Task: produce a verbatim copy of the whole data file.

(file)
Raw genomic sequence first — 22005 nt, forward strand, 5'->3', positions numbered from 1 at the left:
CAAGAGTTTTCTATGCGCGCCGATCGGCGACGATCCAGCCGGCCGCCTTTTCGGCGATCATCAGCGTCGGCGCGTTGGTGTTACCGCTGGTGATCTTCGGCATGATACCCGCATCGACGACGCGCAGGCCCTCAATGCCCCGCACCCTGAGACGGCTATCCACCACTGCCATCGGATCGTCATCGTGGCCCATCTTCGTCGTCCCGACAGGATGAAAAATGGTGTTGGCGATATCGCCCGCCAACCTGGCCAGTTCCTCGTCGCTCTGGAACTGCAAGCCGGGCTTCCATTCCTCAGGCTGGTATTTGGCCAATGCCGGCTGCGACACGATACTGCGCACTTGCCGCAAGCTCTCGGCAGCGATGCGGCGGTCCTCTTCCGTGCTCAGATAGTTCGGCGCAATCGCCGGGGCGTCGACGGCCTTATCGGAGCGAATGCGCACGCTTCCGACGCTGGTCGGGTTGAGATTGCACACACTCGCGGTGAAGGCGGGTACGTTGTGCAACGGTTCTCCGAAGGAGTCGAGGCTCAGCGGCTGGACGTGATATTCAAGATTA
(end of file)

Raw genomic sequence first — 22005 nt, forward strand, 5'->3', positions numbered from 1 at the left:
CAAGAGTTTTCTATGCGCGCCGATCGGCGACGATCCAGCCGGCCGCCTTTTCGGCGATCATCAGCGTCGGCGCGTTGGTGTTACCGCTGGTGATCTTCGGCATGATACCCGCATCGACGACGCGCAGGCCCTCAATGCCCCGCACCCTGAGACGGCTATCCACCACTGCCATCGGATCGTCATCGTGGCCCATCTTCGTCGTCCCGACAGGATGAAAAATGGTGTTGGCGATATCGCCCGCCAACCTGGCCAGTTCCTCGTCGCTCTGGAACTGCAAGCCGGGCTTCCATTCCTCAGGCTGGTATTTGGCCAATGCCGGCTGCGACACGATACTGCGCACTTGCCGCAAGCTCTCGGCAGCGATGCGGCGGTCCTCTTCCGTGCTCAGATAGTTCGGCGCAATCGCCGGGGCGTCGACGGCCTTATCGGAGCGAATGCGCACGCTTCCGACGCTGGTCGGGTTGAGATTGCACACACTCGCGGTGAAGGCGGGTACGTTGTGCAACGGTTCTCCGAAGGAGTCGAGGCTCAGCGGCTGGACGTGATATTCAAGATTA